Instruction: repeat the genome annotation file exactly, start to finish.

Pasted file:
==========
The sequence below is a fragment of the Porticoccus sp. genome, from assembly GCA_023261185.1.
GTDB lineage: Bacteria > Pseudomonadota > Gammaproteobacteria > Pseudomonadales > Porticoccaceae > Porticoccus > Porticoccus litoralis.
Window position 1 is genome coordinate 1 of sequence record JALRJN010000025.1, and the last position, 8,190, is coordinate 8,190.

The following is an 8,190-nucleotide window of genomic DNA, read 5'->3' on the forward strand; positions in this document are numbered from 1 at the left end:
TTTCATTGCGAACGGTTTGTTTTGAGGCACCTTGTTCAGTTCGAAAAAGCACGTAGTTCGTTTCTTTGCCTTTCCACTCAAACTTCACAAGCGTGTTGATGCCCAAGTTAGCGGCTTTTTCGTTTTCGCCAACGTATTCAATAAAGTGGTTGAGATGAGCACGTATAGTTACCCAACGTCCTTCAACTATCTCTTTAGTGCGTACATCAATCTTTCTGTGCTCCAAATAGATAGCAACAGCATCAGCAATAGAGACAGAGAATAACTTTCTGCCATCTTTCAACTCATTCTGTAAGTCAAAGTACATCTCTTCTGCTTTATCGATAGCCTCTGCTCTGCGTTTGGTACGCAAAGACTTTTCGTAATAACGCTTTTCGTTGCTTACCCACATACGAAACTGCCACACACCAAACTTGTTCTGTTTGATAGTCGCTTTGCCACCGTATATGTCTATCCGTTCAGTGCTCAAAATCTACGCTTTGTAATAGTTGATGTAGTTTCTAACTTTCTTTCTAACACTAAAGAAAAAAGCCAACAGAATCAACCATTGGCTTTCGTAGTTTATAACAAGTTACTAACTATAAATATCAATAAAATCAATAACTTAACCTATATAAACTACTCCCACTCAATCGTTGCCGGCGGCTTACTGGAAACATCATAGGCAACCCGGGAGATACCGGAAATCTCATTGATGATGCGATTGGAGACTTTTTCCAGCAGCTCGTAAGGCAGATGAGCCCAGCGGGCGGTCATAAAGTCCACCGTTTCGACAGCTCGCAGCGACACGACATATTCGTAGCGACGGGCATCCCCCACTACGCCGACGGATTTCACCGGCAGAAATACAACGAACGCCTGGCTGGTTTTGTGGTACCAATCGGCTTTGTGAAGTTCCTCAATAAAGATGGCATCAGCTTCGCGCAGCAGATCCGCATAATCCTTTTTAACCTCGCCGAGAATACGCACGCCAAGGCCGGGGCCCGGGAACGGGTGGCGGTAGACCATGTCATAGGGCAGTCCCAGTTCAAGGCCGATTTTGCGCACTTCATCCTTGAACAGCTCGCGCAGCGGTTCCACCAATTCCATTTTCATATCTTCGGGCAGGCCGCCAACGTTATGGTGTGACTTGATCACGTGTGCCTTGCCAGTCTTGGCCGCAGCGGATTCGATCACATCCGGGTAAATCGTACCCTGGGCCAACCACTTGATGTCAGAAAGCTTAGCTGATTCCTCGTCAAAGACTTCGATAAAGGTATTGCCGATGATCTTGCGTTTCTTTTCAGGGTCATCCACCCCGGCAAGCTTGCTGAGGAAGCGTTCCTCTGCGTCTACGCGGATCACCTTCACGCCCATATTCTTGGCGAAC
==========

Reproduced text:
The sequence below is a fragment of the Porticoccus sp. genome, from assembly GCA_023261185.1.
GTDB lineage: Bacteria > Pseudomonadota > Gammaproteobacteria > Pseudomonadales > Porticoccaceae > Porticoccus > Porticoccus litoralis.
Window position 1 is genome coordinate 1 of sequence record JALRJN010000025.1, and the last position, 8,190, is coordinate 8,190.

The following is an 8,190-nucleotide window of genomic DNA, read 5'->3' on the forward strand; positions in this document are numbered from 1 at the left end:
TTTCATTGCGAACGGTTTGTTTTGAGGCACCTTGTTCAGTTCGAAAAAGCACGTAGTTCGTTTCTTTGCCTTTCCACTCAAACTTCACAAGCGTGTTGATGCCCAAGTTAGCGGCTTTTTCGTTTTCGCCAACGTATTCAATAAAGTGGTTGAGATGAGCACGTATAGTTACCCAACGTCCTTCAACTATCTCTTTAGTGCGTACATCAATCTTTCTGTGCTCCAAATAGATAGCAACAGCATCAGCAATAGAGACAGAGAATAACTTTCTGCCATCTTTCAACTCATTCTGTAAGTCAAAGTACATCTCTTCTGCTTTATCGATAGCCTCTGCTCTGCGTTTGGTACGCAAAGACTTTTCGTAATAACGCTTTTCGTTGCTTACCCACATACGAAACTGCCACACACCAAACTTGTTCTGTTTGATAGTCGCTTTGCCACCGTATATGTCTATCCGTTCAGTGCTCAAAATCTACGCTTTGTAATAGTTGATGTAGTTTCTAACTTTCTTTCTAACACTAAAGAAAAAAGCCAACAGAATCAACCATTGGCTTTCGTAGTTTATAACAAGTTACTAACTATAAATATCAATAAAATCAATAACTTAACCTATATAAACTACTCCCACTCAATCGTTGCCGGCGGCTTACTGGAAACATCATAGGCAACCCGGGAGATACCGGAAATCTCATTGATGATGCGATTGGAGACTTTTTCCAGCAGCTCGTAAGGCAGATGAGCCCAGCGGGCGGTCATAAAGTCCACCGTTTCGACAGCTCGCAGCGACACGACATATTCGTAGCGACGGGCATCCCCCACTACGCCGACGGATTTCACCGGCAGAAATACAACGAACGCCTGGCTGGTTTTGTGGTACCAATCGGCTTTGTGAAGTTCCTCAATAAAGATGGCATCAGCTTCGCGCAGCAGATCCGCATAATCCTTTTTAACCTCGCCGAGAATACGCACGCCAAGGCCGGGGCCCGGGAACGGGTGGCGGTAGACCATGTCATAGGGCAGTCCCAGTTCAAGGCCGATTTTGCGCACTTCATCCTTGAACAGCTCGCGCAGCGGTTCCACCAATTCCATTTTCATATCTTCGGGCAGGCCGCCAACGTTATGGTGTGACTTGATCACGTGTGCCTTGCCAGTCTTGGCCGCAGCGGATTCGATCACATCCGGGTAAATCGTACCCTGGGCCAACCACTTGATGTCAGAAAGCTTAGCTGATTCCTCGTCAAAGACTTCGATAAAGGTATTGCCGATGATCTTGCGTTTCTTTTCAGGGTCATCCACCCCGGCAAGCTTGCTGAGGAAGCGTTCCTCTGCGTCTACGCGGATCACCTTCACGCCCATATTCTTGGCGAAC